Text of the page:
The Safdie Brothers are two amazing voices unified into one insane vision taking Hollywood by storm.
If you're like me, it took approximately 24 hours for your heart to stop beating out of your chest after you saw Uncut Gems. There were times I thought I was in danger of cardiac arrest.
But that's just how the Safdies make movies.
From Gems to Daddy Long Legs to Good Time, these guys are blowing up everything we knew about thrillers and genre.
Today, I'm excited to bring some in-depth quotes from them about their writing process behind all of these films.
Check out this video from Behind the Curtain, and let's talk after the jump!
5 Lessons from 'Uncut Gems' and The Safdie Brothers
I unapologetically love the Safdie Brothers. It has to do with their movies, but it also has to do with the fact that they got me a job...not directly, but I was an intern who approached them in the lobby of Scott Free to talk about Daddy Long Legs. They were so cool to me, and when it came time for their meeting, the president of the company saw me chatting with them, and later that day hired me.
If they had blown me off or complained, I'd have been fired probably.
But I was not, and I get to write to you here and now.
So let's dive in.
1. Learn How to Lie
How did the Safdies become such good storytellers? It started out with them lying a bunch. They would make up stories as kids and see if they could string the adults along. The one thing they found added the necessary realism to trick people...
The key to all great worldbuilding and storytelling is in the details.
Details are so important. They give every story nuance and make the fiction more palpable. They allow us to explore aspects of the truth while building a fake reality.
So, the next time you write something, think about the details that will help us understand the world you promise to present.
2. All Writing is Rewriting
This old maxim is something we come back to time and time again. And for a good reason, a lot of times, your first draft sucks! Mark this as an extreme example, but Uncut Gems was finished over the course of 160 drafts!
And they didn't just work on the story. They tried to solidify themes. When they began, this was a movie starring Amare Stoudemire. The themes changed when they decided to cast Kobe, and then again, when it was a movie about Joel Embiid.
Shoot dates changed again, and it was rewritten for Kevin Garnett.
The point is, they accepted every rewrite needed to get the movie done.
That's what it takes to succeed.
3. Be attracted to wrongness
You will not always have the intuition that leads you the right way. Sometimes it's okay to chase the wrong way too. Inspiration comes through finding a scene's purpose, but iron sharpens iron. So, if you hit a scene that feels like it gets into the story in the wrong way, be okay shooting that shot.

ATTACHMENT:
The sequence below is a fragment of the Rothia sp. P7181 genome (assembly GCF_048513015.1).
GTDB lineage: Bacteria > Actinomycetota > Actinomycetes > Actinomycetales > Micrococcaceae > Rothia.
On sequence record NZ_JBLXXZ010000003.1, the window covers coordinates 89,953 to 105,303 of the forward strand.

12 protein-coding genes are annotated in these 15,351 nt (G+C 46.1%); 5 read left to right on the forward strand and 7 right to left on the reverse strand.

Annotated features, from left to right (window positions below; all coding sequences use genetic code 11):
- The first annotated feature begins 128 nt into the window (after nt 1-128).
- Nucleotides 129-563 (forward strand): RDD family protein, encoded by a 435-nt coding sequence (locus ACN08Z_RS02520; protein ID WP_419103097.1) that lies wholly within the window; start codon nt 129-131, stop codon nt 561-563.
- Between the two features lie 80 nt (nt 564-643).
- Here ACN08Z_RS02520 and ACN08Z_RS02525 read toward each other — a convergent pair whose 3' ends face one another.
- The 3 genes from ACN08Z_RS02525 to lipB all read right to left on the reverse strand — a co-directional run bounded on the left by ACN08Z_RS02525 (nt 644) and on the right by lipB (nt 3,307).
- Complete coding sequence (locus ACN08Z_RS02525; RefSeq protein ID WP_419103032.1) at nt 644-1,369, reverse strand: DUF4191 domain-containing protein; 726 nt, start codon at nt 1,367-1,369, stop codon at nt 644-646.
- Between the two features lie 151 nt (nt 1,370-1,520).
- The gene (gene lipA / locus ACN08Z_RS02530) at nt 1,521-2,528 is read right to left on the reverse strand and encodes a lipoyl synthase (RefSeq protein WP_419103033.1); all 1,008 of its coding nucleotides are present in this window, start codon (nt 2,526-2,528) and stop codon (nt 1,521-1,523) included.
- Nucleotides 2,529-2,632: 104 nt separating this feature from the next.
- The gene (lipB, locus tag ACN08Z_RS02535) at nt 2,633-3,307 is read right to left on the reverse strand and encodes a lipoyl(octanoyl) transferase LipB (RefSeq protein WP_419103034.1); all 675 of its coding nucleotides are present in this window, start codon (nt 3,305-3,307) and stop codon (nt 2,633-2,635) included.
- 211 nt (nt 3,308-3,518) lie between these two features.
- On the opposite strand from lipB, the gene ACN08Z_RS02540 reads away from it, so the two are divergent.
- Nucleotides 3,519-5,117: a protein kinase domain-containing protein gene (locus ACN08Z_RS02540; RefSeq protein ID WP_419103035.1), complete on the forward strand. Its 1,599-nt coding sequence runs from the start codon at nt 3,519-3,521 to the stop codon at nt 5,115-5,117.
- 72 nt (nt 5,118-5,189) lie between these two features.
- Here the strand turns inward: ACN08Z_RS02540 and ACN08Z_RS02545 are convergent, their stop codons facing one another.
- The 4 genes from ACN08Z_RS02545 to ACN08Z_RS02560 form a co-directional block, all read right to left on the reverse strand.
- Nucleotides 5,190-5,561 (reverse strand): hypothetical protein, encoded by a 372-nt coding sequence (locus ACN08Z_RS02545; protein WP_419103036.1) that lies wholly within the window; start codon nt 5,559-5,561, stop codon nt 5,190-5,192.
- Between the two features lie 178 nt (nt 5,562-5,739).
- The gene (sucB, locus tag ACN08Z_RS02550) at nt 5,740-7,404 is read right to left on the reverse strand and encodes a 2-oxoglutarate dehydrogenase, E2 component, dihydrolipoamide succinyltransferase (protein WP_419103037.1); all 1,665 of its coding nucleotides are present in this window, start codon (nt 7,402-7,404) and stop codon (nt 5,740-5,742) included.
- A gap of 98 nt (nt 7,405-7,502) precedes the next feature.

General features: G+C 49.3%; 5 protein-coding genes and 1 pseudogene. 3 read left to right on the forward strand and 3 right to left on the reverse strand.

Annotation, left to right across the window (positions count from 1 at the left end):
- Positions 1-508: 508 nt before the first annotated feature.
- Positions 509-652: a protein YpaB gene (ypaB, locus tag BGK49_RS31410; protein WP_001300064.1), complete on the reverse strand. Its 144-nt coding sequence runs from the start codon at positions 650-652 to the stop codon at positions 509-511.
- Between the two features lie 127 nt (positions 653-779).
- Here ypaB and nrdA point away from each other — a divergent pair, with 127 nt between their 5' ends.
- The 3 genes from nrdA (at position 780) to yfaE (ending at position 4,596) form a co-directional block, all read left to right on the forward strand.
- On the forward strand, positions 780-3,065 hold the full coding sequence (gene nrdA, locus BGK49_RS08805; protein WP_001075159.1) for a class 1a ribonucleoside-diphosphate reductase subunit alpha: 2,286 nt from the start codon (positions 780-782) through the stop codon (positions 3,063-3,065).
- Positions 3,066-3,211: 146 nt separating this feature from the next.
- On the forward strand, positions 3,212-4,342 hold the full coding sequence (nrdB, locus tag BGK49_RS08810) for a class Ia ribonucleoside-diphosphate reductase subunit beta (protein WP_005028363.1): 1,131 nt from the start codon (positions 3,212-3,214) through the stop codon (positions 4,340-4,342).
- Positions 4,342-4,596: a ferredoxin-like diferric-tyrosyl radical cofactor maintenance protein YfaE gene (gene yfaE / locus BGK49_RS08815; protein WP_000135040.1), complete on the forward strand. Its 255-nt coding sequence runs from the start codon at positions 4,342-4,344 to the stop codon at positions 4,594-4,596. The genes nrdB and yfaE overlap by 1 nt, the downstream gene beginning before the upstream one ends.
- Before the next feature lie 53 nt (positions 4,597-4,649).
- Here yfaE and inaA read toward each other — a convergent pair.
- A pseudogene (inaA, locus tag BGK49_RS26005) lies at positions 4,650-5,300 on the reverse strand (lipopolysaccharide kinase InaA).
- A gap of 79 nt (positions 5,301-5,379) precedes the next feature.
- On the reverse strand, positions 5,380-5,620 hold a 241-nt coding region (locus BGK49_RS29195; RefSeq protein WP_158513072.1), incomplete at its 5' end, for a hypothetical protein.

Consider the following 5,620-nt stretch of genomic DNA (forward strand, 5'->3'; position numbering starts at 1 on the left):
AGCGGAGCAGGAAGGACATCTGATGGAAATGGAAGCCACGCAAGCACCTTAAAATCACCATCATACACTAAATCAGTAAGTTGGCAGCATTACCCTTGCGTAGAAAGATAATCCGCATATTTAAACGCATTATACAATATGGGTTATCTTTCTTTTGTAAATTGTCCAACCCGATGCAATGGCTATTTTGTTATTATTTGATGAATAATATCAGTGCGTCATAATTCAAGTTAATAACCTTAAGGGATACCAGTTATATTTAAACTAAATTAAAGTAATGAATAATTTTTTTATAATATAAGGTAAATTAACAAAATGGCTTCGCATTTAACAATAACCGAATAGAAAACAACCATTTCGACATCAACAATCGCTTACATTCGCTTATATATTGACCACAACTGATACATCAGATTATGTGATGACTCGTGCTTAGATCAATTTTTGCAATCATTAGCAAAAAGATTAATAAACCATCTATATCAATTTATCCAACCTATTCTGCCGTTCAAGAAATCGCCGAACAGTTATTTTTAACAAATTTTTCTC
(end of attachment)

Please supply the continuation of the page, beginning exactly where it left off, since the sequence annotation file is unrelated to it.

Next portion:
Sometimes the weirdest ideas lead to the best results.
But you have to be open and attracted to what's wrong in a scene to get there.
4. Be open to new openings
One of the most powerful things about Uncut Gems is the series of scenes that open the film. We start with a mine in Africa, a tragic accident, and the stealing of an opal, the seamless transition into a colonoscopy of the lead character, Howard, who then walks through New York's diamond district.
I'm aware of how wild that sounds, but it thematically works.
The Safdies explain that these crazy scenes are linked to their Jewish heritage. They knew they wanted the movie to link up to who their character was thematically, but they had all those scenes on the table, so they used all of them.
How did they get there?
They were open to just brainstorming.
Being set in exactly what you want is a great trait for a director, but not for the writer part of a brain (or editor). You need to break versions of ideas and entrances constantly. We know the most powerful opening scenes say something bold about the movie.
Uncut Gems accomplished that in three scenes that work together perfectly. It really is an opening sequence.
5. Catch enough
When we're writing and directing, we get so caught up in what the audience knows, that we forget it can be okay not to give them everything. What Uncut Gems does so well is let people talk over one another and argue.
We understand the emotion of every scene, but maybe not the entirety of the complex plot. We get that on multiple viewings.
So what do you need to make sure your story absolutely pays off?
Forget the plot, take your character somewhere the audience understands and feels, and you'll always have a huge payoff.
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